“Now you’ve won this prestigious award, do you feel you’ve arrived? Do you now feel you’re on the inside?”

And he replied,  “No. I have always felt myself to be on the outside of everything, looking in.”

What a wonderful response the interviewer received to this question! And it seemed to me an authentic writer’s response. As observers of human life, this is what creative writers spend their lives doing. Often whilst researching for novels, we are on the outside looking in. We do not necessarily wish to ‘get involved’ or ‘drawn in’, although there are times when we must ‘come alongside’ those we observe, in order to truly understand.

This is especially true of those on spiritual journeys. To be a traveller on this path, you need an open mind and an open heart, and must be prepared to go anywhere and come in on anything. This does mean exploring other spiritual outlooks, other worldviews. This should be no contradiction to a spiritual traveller, whatever religion they belong to. As Rabbi Lionel Blue discovered, ‘my religion is my spiritual home not my spiritual prison’.

The great mystics have transcended religious boundaries in order to experience the presence of God beyond them all. So, how can we always be outsiders looking in? Or is it sometimes necessary to get involved, and come alongside? I believe both can co-exist simultaneously. There is, in fact, never a time when a writer is so fully involved, he or she cannot at some future time stand back and write it. Every experience, no matter how negative or difficult, can prove raw material for a writer because in the act of writing a story you are often drawing upon unconscious material. Novelist Margaret Drabble remarked that fiction writers are good at ‘turning personal humiliations and losses into stories … they recycle and sell their shames, they turn grit into pearls’.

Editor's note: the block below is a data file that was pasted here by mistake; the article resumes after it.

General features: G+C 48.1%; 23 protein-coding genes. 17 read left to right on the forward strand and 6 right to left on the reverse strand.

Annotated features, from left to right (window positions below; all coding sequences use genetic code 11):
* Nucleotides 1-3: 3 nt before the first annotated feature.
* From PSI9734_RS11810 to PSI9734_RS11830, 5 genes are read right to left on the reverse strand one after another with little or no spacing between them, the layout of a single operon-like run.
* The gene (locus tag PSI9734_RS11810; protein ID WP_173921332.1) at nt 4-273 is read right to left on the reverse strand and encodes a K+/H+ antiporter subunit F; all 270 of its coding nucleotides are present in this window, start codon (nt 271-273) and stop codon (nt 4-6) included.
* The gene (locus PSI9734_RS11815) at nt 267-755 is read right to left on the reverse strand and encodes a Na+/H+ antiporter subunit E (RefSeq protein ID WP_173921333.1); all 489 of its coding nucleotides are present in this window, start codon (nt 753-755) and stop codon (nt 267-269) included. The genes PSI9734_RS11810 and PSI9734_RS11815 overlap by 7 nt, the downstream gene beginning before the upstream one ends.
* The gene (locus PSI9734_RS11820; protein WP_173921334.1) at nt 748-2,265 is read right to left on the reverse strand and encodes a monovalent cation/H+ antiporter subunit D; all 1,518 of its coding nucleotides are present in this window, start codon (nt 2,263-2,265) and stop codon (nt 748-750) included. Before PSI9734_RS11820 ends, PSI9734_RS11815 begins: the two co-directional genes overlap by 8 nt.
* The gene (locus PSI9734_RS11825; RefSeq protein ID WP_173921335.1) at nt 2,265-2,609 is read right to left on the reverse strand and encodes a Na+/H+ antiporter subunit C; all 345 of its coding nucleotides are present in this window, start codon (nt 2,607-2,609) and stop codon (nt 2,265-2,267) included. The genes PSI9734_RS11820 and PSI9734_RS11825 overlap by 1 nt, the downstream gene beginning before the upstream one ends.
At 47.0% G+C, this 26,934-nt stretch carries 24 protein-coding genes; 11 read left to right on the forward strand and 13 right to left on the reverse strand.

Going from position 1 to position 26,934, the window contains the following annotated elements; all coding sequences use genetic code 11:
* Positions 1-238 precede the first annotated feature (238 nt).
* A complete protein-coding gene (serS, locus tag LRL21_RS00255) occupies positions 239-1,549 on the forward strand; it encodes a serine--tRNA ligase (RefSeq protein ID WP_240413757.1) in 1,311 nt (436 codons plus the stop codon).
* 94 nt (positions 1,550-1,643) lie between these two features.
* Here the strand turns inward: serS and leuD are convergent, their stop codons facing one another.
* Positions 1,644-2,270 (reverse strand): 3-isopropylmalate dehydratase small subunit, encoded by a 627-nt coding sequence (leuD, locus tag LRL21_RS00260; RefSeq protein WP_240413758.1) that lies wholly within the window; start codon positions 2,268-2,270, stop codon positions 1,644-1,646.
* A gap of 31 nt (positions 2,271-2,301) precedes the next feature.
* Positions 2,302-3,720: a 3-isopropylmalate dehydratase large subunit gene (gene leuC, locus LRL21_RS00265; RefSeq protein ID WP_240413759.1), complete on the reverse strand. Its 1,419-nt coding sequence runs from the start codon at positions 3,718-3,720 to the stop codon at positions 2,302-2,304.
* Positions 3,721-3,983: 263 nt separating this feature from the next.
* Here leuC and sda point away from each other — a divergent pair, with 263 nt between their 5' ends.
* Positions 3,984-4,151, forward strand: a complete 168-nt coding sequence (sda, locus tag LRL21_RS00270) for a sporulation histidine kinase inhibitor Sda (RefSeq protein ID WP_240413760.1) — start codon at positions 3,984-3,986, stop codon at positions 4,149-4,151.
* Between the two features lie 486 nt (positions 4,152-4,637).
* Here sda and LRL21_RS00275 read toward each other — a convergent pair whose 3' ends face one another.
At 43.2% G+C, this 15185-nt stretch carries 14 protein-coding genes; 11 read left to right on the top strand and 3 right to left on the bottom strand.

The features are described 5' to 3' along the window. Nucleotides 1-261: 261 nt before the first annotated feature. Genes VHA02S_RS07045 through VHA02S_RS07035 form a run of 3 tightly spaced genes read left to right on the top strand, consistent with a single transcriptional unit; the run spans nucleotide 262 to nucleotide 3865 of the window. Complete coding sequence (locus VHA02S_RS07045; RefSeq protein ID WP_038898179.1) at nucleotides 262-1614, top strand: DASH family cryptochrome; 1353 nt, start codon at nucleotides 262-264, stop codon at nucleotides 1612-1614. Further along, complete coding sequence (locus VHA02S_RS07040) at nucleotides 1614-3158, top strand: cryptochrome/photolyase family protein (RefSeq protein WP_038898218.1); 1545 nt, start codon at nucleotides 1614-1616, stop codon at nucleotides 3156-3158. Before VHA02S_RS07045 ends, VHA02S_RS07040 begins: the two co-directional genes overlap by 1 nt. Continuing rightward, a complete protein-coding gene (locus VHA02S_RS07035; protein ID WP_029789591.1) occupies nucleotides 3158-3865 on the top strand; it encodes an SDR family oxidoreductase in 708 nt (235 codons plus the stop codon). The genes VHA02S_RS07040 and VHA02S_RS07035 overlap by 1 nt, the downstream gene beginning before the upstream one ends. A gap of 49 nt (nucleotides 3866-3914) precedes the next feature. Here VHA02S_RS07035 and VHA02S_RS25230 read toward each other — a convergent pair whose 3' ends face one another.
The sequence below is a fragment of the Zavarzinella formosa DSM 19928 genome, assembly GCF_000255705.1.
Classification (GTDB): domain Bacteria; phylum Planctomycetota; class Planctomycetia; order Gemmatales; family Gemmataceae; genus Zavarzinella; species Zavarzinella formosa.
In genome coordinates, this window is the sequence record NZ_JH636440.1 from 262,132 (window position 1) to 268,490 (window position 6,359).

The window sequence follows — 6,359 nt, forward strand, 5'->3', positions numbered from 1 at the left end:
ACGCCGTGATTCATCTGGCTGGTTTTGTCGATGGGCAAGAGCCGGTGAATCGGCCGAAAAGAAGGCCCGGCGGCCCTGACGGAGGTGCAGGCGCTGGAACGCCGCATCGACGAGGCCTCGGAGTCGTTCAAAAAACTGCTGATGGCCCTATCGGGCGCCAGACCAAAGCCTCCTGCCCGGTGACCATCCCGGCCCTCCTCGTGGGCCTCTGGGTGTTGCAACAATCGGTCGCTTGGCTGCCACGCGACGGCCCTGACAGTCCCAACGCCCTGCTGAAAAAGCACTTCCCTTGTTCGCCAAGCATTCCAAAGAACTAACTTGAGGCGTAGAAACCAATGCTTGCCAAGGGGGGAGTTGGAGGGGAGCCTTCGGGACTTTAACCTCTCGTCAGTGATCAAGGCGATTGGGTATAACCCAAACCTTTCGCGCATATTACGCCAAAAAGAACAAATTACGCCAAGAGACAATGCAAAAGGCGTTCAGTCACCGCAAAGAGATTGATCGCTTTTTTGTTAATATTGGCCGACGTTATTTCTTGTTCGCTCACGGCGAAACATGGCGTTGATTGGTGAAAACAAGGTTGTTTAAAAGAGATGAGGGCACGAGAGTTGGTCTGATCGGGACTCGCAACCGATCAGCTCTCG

I am particularly fascinated by group dynamics. And in order to learn about those you have to participate. But you can also observe. The truth lies in paradox. Thus the most successful creative people can literally be, in the eyes of the world, on the inside. Of course they have arrived! And yet they can still feel they are always on the outside looking in.